Bullying prevention: a parents’ responsibility
By Harriet P. Gross

grossforwebOctober is National Bullying Prevention Month. What can be done about this menace, the cause of suffering — even to the point of suicide — in an ever-increasing number of our young people?
Jewish Family Service of Dallas, which has always provided important information to our community on important issues, took the (question of) bull(ying) by the horns during a recent weekend of learning. About a hundred mental health professionals and teachers attended two sessions with a pair of psychoanalysts/psychologists who are making this problem a centerpiece of their work.
Kerry Kelly Novick and Jack Novick have more than four decades of clinical experience with children and families. Now, their emphasis is on positive parenting techniques that can help prevent bullying. “Emotional Muscle” is the name of their book, which promises that strong parents can make strong children: not children who can handle bullying, but — much more important — children who are strong enough NOT to be bullies.
During the evening, part of the Dr. Sol Lurie Community Education Program, the couple talked about how to build this emotional muscle. That was followed by the full-day 17th annual Janis Ablon Professional Conference on the theme, “Children in the Shadow of Violence: Engaging the Cycle of Bullying.”
The Novicks reinforced their words with pictures. Parents, they said, can actually be early starters of aggression problems in their children. To illustrate, they showed several film clips of a mother with her growing boy. At first, she was feeding the infant a bottle, but teasing him with it and laughing at his discomfort.
Then, at several months of age, he sat with her before a pile of toys as she repeatedly offered him one, but grabbed it away to replace it with another. Such aggressive play could make him aggressive, they warned: “Children get messages of power and control from these interactions. By the time they go to school, these have been reinforced by video games and the like. … Then, their destructive behavior makes others the helpless ones.”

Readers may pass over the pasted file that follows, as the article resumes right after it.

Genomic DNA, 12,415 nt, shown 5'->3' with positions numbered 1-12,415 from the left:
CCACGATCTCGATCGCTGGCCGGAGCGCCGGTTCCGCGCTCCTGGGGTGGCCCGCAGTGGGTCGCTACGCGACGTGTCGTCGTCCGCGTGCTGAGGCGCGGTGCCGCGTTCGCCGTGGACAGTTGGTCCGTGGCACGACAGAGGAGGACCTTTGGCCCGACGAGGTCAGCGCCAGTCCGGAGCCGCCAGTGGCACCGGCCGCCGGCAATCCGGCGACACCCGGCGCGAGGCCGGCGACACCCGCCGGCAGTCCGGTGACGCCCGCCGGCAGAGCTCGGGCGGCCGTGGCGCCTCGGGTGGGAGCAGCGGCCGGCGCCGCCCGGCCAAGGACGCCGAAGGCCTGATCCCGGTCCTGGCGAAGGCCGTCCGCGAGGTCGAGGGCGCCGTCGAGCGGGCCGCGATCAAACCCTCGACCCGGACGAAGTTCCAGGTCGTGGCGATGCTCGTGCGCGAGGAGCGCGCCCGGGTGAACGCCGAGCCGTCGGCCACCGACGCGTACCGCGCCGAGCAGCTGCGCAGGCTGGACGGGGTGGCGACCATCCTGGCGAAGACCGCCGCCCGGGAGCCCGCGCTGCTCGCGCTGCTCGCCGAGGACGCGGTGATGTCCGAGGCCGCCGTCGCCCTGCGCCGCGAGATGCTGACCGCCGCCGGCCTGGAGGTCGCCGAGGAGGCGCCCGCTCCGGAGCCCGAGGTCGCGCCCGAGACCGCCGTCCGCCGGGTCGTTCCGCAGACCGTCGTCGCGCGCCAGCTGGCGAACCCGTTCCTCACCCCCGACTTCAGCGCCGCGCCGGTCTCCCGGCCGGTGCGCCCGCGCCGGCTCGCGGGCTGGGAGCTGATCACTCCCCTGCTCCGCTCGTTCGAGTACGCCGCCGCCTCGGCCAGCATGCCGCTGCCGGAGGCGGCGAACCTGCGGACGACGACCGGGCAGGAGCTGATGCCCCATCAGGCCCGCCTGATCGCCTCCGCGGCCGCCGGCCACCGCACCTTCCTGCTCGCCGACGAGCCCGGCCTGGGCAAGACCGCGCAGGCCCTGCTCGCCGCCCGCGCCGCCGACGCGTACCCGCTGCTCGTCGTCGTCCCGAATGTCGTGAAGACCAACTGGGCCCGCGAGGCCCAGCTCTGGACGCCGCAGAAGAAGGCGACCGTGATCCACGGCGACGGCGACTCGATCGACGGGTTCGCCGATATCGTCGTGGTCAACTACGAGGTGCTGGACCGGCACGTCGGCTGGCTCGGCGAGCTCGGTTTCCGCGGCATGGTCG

The old adage rang frighteningly true in this new context: “Train up a child in the way he should go, and he will not depart from it.”
Today’s terrifying statistics: Every month, 282,000 young people are physically attacked in U.S. high schools, while 2.5 million American children are medicated in attempts to control their behavior.
The Novicks teach children to be in charge of their own lives, to learn that “quick and easy” is not always best and that there are other choices. But they need help to make such distinctions, and parents have to recognize that their children will need self-esteem in order to find those other, better ways. Adults are role models who must model cooperation and collaboration, rather than forcing others to do their will.
Community Rabbi Howard Wolk set the tone for the conference with a straightforward statement: “To stop bullying is the moral equivalent of saving a life. Being a friend to someone is the best gift you can give. … With one small action, you can change a person’s life.”
Dr. Joan Berger, board member and education committee chair of Dallas Psychoanalytic Center, introduced the Novicks and moderated the discussion after their presentation. Also a member of Jewish Family Service’s Domestic Violence Committee, Berger stressed that putting a stop to bullying is an ethical obligation.
The day after the conference, I heard a report from a college professor who is studying this phenomenon. He’s learned that the bullying prevention programs currently used in schools not only do not stop the practice, but actually teach kids new techniques for making others miserable! The Novicks believe the only prevention that works must begin at home, from the day the child is born. And not just during the “prevention month” of October.
(You can find “Emotional Muscle: Strong Parents, Strong Children” on Amazon for as little as $15 for a bound copy and only $3 for the Kindle version. Good gift for new parents, don’t you think?)

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